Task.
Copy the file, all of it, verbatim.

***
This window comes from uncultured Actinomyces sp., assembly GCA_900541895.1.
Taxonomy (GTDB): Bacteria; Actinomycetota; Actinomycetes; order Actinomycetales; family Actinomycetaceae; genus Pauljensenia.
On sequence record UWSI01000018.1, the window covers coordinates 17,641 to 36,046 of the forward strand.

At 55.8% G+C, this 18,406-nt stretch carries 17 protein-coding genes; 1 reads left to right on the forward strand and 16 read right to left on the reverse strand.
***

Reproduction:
This window comes from uncultured Actinomyces sp., assembly GCA_900541895.1.
Taxonomy (GTDB): Bacteria; Actinomycetota; Actinomycetes; order Actinomycetales; family Actinomycetaceae; genus Pauljensenia.
On sequence record UWSI01000018.1, the window covers coordinates 17,641 to 36,046 of the forward strand.

At 55.8% G+C, this 18,406-nt stretch carries 17 protein-coding genes; 1 reads left to right on the forward strand and 16 read right to left on the reverse strand.